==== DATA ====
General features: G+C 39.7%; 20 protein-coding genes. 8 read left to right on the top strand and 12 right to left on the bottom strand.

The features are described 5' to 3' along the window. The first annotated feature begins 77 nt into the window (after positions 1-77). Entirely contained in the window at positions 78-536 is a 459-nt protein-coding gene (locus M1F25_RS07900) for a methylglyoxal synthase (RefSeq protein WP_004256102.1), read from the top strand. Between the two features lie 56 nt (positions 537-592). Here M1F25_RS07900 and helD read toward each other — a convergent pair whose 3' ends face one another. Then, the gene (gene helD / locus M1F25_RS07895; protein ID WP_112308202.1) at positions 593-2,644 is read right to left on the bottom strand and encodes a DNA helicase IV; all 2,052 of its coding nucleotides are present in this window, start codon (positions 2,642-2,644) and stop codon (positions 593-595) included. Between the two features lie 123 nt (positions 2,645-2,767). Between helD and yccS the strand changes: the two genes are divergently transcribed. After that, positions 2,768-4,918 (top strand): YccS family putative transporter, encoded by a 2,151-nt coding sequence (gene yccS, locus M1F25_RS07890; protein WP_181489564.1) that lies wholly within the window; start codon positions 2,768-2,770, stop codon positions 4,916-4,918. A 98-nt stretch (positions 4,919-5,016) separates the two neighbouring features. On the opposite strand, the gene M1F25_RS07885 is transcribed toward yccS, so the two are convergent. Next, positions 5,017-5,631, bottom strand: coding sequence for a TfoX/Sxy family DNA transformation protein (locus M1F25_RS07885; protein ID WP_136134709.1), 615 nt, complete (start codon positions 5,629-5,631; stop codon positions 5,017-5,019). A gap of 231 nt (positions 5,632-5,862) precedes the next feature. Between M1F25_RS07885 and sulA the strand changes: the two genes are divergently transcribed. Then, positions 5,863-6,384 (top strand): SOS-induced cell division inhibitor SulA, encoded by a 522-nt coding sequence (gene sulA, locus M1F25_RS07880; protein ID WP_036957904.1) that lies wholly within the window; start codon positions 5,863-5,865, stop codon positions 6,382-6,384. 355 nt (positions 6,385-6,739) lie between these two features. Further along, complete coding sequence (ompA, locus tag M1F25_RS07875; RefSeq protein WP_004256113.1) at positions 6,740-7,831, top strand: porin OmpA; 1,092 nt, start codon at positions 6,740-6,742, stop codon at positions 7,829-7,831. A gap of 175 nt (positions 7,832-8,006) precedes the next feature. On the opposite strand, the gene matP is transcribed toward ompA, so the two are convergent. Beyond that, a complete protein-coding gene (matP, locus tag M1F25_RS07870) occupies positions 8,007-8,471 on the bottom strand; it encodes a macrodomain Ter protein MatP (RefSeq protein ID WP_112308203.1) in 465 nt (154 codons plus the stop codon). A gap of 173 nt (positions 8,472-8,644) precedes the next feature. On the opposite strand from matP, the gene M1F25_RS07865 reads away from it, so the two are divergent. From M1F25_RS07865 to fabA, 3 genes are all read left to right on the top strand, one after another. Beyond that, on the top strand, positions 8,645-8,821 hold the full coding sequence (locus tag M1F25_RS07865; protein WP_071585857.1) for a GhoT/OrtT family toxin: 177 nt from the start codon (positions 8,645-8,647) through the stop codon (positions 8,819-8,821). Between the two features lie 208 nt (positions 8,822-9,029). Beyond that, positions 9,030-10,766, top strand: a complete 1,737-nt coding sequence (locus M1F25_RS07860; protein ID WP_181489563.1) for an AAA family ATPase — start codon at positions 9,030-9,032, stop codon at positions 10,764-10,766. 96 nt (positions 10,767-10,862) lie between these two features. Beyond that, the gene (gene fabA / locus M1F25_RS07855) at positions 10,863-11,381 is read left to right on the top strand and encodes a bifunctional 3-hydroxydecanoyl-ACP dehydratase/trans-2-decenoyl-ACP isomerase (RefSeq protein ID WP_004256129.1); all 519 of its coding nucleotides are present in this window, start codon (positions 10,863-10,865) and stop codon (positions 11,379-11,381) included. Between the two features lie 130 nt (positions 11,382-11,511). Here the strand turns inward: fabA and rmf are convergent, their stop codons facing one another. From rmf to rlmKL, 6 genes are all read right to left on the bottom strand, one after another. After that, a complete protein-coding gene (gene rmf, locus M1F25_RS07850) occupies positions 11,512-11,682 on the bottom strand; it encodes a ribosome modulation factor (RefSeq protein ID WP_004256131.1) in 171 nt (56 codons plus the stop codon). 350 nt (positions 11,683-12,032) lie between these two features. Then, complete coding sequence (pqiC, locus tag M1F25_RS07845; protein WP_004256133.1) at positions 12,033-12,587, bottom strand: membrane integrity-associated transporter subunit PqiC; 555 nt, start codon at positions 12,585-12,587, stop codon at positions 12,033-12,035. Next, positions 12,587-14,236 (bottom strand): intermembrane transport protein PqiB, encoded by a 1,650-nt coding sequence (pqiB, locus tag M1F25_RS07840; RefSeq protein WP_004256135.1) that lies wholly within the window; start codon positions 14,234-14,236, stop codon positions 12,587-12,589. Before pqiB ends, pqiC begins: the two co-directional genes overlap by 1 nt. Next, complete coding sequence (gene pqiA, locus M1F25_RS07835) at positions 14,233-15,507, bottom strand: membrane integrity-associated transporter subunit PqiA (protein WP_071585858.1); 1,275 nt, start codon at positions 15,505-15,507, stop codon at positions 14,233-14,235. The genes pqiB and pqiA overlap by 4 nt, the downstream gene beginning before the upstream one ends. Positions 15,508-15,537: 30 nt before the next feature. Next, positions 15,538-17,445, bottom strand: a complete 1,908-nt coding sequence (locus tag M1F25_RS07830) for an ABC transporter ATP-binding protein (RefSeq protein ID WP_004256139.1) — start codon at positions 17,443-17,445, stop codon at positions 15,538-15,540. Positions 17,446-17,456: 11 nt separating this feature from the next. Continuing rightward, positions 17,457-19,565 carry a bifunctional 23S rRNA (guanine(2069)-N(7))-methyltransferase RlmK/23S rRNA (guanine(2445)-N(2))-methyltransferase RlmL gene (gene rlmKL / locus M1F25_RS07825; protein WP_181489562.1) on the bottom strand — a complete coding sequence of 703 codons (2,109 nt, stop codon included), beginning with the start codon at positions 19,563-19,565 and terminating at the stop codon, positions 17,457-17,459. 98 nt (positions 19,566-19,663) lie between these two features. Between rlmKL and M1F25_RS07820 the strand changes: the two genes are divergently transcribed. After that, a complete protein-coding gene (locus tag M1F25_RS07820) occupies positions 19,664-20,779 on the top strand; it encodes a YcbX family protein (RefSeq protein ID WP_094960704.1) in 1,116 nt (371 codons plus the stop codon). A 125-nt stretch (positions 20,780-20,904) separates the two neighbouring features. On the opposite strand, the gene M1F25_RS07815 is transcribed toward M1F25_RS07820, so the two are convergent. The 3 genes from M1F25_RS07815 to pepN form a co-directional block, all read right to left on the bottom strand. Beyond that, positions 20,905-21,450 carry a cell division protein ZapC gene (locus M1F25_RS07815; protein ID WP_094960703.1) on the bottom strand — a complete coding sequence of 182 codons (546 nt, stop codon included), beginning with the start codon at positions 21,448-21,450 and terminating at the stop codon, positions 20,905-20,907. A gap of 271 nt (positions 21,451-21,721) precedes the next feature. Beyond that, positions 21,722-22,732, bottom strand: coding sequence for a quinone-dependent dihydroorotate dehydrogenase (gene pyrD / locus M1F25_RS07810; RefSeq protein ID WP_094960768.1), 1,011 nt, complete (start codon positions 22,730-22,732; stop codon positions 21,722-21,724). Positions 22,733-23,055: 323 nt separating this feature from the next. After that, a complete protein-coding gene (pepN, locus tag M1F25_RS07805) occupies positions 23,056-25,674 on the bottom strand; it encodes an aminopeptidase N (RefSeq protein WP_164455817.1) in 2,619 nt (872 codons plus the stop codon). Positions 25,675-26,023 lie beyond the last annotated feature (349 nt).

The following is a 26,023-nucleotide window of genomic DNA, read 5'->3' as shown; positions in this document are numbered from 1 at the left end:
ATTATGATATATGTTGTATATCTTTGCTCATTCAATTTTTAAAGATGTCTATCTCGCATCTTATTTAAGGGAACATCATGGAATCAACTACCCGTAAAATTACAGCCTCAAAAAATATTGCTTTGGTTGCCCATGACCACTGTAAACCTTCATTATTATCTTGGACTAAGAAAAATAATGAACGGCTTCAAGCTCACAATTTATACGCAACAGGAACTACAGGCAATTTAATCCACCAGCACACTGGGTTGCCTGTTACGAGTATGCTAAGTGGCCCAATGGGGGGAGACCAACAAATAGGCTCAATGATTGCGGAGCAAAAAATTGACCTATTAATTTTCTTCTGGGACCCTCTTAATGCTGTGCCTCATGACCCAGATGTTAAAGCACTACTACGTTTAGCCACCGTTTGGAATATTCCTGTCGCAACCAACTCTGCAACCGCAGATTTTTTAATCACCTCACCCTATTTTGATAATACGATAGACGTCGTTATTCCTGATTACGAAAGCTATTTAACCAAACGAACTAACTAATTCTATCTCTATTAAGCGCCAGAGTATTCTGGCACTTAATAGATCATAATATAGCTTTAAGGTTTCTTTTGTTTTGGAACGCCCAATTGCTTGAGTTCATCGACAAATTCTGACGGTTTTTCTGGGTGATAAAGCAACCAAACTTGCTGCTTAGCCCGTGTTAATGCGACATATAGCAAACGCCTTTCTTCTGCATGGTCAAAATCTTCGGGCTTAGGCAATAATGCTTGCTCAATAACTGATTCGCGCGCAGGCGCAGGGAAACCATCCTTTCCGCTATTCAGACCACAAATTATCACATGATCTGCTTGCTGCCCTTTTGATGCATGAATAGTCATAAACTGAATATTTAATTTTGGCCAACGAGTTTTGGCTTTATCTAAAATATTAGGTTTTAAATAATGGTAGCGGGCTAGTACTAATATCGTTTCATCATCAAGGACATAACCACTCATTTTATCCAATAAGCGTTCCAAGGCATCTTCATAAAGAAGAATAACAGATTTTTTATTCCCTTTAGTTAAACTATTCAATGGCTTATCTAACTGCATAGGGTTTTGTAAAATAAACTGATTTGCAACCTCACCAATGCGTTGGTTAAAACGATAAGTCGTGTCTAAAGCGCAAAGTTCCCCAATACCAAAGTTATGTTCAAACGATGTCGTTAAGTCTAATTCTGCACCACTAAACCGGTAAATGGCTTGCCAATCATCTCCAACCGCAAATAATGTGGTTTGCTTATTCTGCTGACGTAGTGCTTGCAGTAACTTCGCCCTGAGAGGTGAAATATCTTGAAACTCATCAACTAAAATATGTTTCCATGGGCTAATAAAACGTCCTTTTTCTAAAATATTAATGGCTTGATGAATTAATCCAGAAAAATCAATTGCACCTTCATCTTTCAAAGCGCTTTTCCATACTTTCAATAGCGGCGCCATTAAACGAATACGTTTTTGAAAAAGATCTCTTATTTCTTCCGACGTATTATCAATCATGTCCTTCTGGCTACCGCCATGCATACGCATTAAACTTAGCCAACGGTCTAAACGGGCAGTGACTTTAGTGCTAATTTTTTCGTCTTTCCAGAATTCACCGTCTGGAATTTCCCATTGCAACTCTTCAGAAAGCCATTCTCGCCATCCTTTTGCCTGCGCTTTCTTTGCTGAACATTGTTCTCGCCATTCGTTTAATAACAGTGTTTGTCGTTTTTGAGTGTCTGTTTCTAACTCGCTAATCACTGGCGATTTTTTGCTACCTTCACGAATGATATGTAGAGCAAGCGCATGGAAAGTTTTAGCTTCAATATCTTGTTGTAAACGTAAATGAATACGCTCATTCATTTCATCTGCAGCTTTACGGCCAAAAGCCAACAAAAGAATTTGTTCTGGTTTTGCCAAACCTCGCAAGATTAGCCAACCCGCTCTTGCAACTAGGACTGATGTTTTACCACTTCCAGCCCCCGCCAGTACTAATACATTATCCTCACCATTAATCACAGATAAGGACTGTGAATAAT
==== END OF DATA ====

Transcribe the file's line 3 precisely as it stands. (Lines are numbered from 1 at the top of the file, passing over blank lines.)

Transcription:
The following is a 26,023-nucleotide window of genomic DNA, read 5'->3' as shown; positions in this document are numbered from 1 at the left end: